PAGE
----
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Proceedings Paper

Microprocessor-Controlled Photodetector Test Console
Author(s): Eustace L. Dereniak; Earl M. Hicks; John J. Speer; Arthur M. McDevitt
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Paper Abstract

The integration of a microprocessor into a detector test console is described. Responsivity and D* measurements are performed as a function of frequency, detector bias voltage, and detector temperature. The system has been designed for use with a photoconductor test console; however, minor modifications will allow it to be used for evaluation of other detector types. Detector tests for a single photoconductor element usually require about 250 data points to fully characterize its optimum operating temperature, bias, and frequency response. The increasing importance of high density detector focal plane arrays with 100 elements or more has stimulated interest in microprocessor control to reduce operator fatigue and other human engineering problems. Therefore, a data collection and analysis scheme using a microprocessor can give test results that are not only more accurate but much less expensive. This system costs about $2500 to integrate into an appropriate existing detector test console.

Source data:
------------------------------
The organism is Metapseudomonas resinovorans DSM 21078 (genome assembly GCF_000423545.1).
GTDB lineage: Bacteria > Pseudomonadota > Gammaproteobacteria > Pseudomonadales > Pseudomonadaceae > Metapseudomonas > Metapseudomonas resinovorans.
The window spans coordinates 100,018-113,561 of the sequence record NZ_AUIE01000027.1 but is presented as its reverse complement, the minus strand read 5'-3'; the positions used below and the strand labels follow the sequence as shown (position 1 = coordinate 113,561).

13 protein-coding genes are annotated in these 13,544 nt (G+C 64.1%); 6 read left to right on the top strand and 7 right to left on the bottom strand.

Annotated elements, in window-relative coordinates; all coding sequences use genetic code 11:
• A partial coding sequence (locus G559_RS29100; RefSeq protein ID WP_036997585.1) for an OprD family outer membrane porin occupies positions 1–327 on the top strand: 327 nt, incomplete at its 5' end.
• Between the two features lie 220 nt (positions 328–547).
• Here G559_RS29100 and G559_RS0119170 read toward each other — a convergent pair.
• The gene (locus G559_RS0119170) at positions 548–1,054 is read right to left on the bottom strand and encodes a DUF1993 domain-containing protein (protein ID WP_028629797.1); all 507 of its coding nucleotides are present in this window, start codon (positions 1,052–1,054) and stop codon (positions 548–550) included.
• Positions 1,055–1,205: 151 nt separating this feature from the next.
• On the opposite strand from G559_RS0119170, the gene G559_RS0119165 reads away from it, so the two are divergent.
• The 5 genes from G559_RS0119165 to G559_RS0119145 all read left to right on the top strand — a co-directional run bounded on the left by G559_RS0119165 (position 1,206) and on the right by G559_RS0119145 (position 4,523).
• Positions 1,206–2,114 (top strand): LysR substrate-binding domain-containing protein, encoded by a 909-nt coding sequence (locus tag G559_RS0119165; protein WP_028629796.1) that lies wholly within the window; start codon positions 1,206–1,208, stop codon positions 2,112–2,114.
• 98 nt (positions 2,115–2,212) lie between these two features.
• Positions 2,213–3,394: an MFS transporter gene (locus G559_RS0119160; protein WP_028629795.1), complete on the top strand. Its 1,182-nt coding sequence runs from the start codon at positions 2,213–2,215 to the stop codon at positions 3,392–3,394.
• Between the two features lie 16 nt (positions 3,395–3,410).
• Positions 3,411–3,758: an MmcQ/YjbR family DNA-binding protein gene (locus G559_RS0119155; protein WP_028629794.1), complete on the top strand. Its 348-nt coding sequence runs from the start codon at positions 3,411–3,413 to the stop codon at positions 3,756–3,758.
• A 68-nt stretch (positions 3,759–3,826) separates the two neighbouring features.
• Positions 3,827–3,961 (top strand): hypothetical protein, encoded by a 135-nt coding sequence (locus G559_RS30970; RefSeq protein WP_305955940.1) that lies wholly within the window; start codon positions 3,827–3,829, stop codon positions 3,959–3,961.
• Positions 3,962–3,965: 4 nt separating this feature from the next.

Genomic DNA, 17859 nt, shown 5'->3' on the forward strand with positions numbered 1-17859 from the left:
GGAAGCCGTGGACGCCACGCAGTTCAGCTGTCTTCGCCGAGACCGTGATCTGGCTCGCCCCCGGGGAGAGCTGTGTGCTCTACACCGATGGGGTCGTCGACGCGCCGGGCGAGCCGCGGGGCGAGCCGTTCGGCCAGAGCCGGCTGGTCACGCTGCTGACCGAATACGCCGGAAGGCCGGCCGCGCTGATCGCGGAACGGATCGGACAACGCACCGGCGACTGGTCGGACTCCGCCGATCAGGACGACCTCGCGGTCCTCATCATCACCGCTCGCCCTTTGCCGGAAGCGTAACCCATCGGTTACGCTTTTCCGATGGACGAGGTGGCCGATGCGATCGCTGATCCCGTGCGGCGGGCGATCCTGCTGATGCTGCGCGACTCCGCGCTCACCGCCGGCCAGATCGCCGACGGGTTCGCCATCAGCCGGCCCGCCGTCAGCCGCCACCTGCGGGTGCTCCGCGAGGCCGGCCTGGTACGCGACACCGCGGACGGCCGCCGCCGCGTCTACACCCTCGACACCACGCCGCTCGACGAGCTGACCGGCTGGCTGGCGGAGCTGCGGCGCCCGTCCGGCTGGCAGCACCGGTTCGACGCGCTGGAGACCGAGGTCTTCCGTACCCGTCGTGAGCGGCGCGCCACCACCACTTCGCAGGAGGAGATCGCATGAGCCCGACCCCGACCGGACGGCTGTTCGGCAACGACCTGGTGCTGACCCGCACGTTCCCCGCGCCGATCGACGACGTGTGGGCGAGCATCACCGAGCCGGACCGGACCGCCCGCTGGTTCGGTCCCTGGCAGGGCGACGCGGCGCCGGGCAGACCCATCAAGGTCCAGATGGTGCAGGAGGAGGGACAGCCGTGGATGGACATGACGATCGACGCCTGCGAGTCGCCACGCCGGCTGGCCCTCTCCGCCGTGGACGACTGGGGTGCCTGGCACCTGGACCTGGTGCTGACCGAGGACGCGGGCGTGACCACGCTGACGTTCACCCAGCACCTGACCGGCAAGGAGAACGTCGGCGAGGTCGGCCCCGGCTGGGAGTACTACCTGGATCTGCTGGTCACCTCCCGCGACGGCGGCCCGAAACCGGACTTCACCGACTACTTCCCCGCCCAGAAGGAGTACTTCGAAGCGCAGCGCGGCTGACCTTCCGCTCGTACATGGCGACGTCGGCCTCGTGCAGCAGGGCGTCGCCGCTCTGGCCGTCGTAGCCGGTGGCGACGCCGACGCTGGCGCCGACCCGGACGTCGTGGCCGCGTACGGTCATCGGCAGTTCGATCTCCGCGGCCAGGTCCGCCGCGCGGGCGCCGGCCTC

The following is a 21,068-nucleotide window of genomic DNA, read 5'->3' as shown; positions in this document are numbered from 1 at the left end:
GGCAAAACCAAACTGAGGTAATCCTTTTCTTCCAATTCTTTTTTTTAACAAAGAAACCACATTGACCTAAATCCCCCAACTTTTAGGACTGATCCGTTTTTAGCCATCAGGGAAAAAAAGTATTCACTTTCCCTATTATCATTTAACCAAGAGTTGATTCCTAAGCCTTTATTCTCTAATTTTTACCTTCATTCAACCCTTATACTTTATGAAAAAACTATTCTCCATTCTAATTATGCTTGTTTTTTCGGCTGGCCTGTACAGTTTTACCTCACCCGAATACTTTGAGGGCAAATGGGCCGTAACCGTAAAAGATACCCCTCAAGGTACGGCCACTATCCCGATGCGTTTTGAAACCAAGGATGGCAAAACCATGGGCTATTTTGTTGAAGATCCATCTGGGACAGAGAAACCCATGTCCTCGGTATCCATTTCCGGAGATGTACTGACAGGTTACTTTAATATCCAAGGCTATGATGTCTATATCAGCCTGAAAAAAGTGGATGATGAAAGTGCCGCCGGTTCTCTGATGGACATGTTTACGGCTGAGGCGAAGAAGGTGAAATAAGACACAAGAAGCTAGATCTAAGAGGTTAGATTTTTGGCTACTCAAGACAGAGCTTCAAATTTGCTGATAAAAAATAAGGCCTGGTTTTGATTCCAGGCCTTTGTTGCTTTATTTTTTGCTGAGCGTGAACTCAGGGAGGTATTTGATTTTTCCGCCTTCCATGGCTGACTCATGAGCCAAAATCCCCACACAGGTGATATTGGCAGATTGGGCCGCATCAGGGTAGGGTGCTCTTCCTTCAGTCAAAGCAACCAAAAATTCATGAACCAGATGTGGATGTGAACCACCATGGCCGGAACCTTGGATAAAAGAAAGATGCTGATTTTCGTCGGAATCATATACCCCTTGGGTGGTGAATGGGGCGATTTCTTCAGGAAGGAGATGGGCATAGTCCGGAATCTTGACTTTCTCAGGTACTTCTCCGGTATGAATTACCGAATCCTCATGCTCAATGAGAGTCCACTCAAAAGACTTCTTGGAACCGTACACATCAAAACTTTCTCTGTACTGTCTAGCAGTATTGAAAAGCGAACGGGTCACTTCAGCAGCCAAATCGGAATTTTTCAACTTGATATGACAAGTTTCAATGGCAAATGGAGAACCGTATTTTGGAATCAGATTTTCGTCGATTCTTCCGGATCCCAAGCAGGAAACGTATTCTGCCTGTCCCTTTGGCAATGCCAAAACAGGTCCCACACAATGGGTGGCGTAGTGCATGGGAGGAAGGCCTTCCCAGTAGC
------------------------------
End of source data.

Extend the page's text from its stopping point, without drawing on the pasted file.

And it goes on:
Paper Details

Date Published: 8 August 1980
PDF: 17 pages
Proc. SPIE 0230, Minicomputers and Microprocessors in Optical Systems, (8 August 1980); doi: 10.1117/12.958814
Show Author Affiliations
Eustace L. Dereniak, University of Arizona (United States)
Earl M. Hicks, University of Arizona (United States)
John J. Speer, University of Arizona (United States)
Arthur M. McDevitt, University of Arizona (United States)


Published in SPIE Proceedings Vol. 0230:
Minicomputers and Microprocessors in Optical Systems
Chris L. Koliopoulos; Frederic M. Zweibaum, Editor(s)

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